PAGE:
I talked about Genderflipping Doctor Who last week and, besides some of the hate mail (yay hate mail) I also saw some truly bizarre reasons given for why we can’t have an actress fill the role. Some folks shouted tokenism — which misunderstands tokenism at a fundamental level. Some folks shouted that it should serve the story and not just be a “gimmick” — as if an actor in the role is proper but hiring an actress for this flesh-shifting time-traveling chaos-theory-in-action-character would just be a stunt. Some folks said it should happen naturally, that it should serve the story — as if the story is its own magical creature that will one day evolve to embrace an actress in the role, as if these things happen all on their own and without human meddling. They do not. Diversity does not occur in a vacuum. Defeating sexism is not the default mode or it would’ve happened already. We want to evoke diversity in writing and publishing, don’t we? Then it happens with choice. With agency and action. It happens when you make it happen, not when it happens on its own. Fuck inertia. Enact change by MAKING THINGS HAPPEN.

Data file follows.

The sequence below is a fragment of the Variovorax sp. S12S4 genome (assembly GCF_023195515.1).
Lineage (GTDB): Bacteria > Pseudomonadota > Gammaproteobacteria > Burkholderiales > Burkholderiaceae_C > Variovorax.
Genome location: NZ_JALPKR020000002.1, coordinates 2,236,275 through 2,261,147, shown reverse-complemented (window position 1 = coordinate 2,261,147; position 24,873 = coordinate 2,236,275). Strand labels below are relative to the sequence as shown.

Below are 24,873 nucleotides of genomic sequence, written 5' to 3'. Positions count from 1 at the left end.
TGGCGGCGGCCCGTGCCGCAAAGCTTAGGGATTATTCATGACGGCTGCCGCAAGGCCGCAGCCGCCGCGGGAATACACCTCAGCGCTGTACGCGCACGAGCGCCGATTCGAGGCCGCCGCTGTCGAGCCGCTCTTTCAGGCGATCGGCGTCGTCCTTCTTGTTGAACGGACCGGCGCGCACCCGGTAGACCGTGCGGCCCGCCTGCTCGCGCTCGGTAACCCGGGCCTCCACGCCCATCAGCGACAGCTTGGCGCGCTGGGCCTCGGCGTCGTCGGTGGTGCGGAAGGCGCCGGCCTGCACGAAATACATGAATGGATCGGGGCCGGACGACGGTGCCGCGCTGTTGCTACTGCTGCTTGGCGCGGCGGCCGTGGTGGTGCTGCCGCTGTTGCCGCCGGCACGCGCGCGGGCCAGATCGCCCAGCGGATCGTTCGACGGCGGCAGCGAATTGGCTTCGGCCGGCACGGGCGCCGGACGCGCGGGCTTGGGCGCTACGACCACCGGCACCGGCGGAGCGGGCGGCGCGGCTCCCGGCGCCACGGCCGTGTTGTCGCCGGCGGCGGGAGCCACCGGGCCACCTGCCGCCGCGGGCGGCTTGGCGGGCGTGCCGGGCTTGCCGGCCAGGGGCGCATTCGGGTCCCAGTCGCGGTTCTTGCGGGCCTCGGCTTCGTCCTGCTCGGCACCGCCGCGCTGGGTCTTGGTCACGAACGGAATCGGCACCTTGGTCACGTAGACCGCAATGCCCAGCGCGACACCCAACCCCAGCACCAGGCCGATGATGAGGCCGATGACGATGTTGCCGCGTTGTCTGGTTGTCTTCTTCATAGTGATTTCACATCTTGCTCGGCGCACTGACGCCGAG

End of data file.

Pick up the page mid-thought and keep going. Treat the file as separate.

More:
6. I Believe The Children Are Our Future

All this shit starts when we humans are tiny. I have a two-year-old son. Boys get the BLUE STUFF. Hard. Steely! Naval. Girls get the PINK STUFF. Soft. Squishy! Fleshy. Our son loves trucks. You think, “Oh, this is genetic. Boys are biologically attracted to boy things.” Until you see him playing with little girls and the girls are all like, “YEAH TRUCKS ARE AWESOME, MOTHERTRUCKER,” and that dashes that idea into itty-bits. Then you go to buy books and you see it translates there, too: the blue, the pink, the trucks, the dollies. So you realize, this boy/girl thing starts early in terms of writing and publishing. And that means it’s where you have to do some damage control early. Let your boy play with dolls. Let your girl read about trucks. Teach them early on to respect each other and everybody else. (AKA: “Hey, kid, don’t be an asshole.”)

7. The SFWA Thing